How many times have you walked up to a friend, given her a hug and told her she looks fabulous?
If you thought that after Black Friday was over the sales would slow down, you would be seriously mistaken. The holiday sales this year are better than ever.
Does giving a gift card in lieu of actual shopping make you a Christmas quitter? My answer: Absolutely!
I think it's time we cover one of the most unspoken and potentially awkward relationships when it comes to shopping: the salesperson-shopper dynamic.
Now that Thanksgiving has passed, we're officially in the holiday season. With that comes the pressure of having a top-notch wardrobe for holiday get-togethers, special dinners and work parties.
Are you ready to have an honest conversation about complacency? I'm talking about living with the same look, day after day, year after year.
How many of you can remember those long black leather trench coats that went to the floor?
A reader recently asked how she could remain stylish without having to dress like her daughter.
When talking about appropriate work attire, one key question is how to incorporate your personality into your wardrobe while remaining work-appropriate.
While wardrobe is huge when it comes to style, one area that certainly must not be overlooked is eyewear.
There are some things in life that are easy and straightforward. No real guesswork involved.
Pressure points are areas of the body that produce pain or other effects when manipulated in a specific manner. They are also defined as areas where problems or difficulties are likely to occur.
I recently attended the opening of Tiffany & Co. at Stony Point Fashion Park. With fabulous jewelry as far as the eye could see, the event turned out to be a true petri dish of style.
There is a style crisis going on, and the style choices women are making in the name of comfort are reaching new heights.
Every fall there are dominant colors that stand out as the "go-to" colors of the season. And every year, publications tell you to build your wardrobe based on those colors.
Men's style done right can be pure art. Perfectly tailored, crisp navy suits with striped collared shirts paired with beautiful silk ties are truly impressive.
In this economy, with gas in the $3.50-a-gallon range and the cost of food on the rise, frugality is alive and well in the style department. And why shouldn't it be? You can't live on patent leather pumps and Italian cashmere.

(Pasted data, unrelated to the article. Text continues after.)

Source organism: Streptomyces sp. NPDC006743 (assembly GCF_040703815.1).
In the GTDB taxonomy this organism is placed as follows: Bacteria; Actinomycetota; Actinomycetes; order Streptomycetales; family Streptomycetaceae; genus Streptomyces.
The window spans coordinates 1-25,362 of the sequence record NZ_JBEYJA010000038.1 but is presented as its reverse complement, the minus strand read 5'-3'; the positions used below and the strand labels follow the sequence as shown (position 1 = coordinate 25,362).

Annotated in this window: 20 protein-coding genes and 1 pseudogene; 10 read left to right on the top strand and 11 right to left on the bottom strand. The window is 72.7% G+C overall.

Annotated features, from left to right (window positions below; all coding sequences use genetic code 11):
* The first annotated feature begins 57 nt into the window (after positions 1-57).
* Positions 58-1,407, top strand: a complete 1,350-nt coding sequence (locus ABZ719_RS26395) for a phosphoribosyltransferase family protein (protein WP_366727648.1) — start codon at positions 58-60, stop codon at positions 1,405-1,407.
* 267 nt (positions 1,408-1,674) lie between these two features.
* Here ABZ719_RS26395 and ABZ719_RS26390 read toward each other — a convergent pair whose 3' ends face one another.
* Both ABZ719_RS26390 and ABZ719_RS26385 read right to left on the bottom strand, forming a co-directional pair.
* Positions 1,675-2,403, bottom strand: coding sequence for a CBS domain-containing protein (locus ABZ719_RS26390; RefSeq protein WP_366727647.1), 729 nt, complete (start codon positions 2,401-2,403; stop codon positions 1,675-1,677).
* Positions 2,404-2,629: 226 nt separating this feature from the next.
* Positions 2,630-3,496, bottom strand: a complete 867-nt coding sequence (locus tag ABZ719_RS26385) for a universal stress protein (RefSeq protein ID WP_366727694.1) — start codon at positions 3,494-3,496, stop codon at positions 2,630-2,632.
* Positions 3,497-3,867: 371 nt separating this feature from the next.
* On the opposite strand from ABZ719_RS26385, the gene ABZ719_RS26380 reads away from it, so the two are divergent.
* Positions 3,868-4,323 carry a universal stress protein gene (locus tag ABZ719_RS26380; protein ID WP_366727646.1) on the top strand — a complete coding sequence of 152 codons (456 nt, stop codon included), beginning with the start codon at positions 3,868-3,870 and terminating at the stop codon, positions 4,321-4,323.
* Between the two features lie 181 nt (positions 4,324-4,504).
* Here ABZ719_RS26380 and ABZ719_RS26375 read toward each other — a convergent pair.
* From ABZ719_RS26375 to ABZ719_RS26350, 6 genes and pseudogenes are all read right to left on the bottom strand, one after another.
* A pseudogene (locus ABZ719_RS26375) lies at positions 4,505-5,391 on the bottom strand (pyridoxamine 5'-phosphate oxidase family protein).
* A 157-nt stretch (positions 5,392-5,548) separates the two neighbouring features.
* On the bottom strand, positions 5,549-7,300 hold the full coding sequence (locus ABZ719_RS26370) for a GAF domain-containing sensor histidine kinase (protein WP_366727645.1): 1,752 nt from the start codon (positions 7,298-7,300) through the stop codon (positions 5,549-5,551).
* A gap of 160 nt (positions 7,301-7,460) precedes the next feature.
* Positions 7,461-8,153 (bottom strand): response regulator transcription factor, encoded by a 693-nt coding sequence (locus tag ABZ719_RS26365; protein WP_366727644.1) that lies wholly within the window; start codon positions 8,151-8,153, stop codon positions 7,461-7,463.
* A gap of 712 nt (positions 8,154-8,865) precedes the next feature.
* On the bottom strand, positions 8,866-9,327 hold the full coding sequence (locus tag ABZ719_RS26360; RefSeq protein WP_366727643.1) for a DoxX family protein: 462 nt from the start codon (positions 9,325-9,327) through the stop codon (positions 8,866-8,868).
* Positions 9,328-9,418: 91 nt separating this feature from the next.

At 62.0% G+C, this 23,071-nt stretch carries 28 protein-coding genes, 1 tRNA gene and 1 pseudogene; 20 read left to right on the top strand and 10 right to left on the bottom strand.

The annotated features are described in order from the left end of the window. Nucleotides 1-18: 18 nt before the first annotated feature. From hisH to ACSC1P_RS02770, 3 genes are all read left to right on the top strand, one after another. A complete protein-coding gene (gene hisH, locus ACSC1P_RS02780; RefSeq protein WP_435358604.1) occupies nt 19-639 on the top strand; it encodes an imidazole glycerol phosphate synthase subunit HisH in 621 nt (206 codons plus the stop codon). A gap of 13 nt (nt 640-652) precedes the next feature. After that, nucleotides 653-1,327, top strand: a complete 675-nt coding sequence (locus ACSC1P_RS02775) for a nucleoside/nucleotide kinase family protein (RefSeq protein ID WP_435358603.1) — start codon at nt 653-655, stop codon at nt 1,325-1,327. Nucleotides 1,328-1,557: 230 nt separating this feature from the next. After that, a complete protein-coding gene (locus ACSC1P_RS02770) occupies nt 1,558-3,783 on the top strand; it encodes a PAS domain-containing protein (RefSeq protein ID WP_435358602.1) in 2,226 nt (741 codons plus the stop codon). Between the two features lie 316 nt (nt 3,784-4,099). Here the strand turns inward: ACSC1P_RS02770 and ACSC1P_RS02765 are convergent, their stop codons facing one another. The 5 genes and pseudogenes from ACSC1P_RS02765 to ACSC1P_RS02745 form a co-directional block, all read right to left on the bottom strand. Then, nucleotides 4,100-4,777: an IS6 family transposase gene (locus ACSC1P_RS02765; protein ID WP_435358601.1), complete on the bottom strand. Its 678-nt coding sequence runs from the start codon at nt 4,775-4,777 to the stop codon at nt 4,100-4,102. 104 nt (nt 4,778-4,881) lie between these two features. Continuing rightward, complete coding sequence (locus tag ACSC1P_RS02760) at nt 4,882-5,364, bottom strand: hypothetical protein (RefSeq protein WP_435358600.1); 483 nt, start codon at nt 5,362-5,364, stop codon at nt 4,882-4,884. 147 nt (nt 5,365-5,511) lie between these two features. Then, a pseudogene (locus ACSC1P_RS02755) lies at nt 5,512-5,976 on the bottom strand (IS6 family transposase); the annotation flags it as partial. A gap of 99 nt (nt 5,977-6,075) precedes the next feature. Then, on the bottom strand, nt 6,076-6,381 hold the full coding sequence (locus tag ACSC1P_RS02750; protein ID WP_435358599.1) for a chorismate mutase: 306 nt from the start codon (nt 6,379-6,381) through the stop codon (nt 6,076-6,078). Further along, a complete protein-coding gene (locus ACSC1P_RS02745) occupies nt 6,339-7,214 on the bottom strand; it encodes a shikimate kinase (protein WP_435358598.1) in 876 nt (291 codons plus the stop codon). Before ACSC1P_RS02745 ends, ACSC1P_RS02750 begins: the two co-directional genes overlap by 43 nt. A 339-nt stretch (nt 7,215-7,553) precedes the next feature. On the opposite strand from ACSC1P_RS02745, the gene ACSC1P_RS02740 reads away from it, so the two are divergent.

Getting dressed for work has never been more controversial. With the number of women in the workplace having more than tripled in the past 50 years, the question of what women wear to work is a hot topic.
It seems as if every magazine, talk show and website is dedicated to running at least one story on how to get the look of Kate Middleton or Michelle Obama.
Checking the weather and seeing 90- to 100-degree temperatures does not inspire feelings of fall. But believe me, fall is coming.
I recently received a question from a reader wanting to know the style policy on matching your bag and shoes.
As teenage girls, we couldn't wait to get our hands on our mother's makeup. Going to the store to pick out and purchase our own makeup was exciting and liberating.
As I click through all my open browser windows, I see one discount after another. And if it's not a discount, the price for the piece in question is so ridiculous I ask myself how it can possibly be passed up.
Did you seriously pay full price for that look? I'm wishing on a star and living on a prayer that in 2011 shoppers realize that paying full price should be a rare experience and driven solely by the pure-fab factor of the piece in question.
I recently received a question by email from a woman who had just turned 50 and wanted to know where to begin and what to do with her style. What are the "new basics," she asked.
Lauren Deloach, owner of D&R Style Consulting and Category5, has been helping women find their perfect style self for 10 years. Email her at email@example.com.
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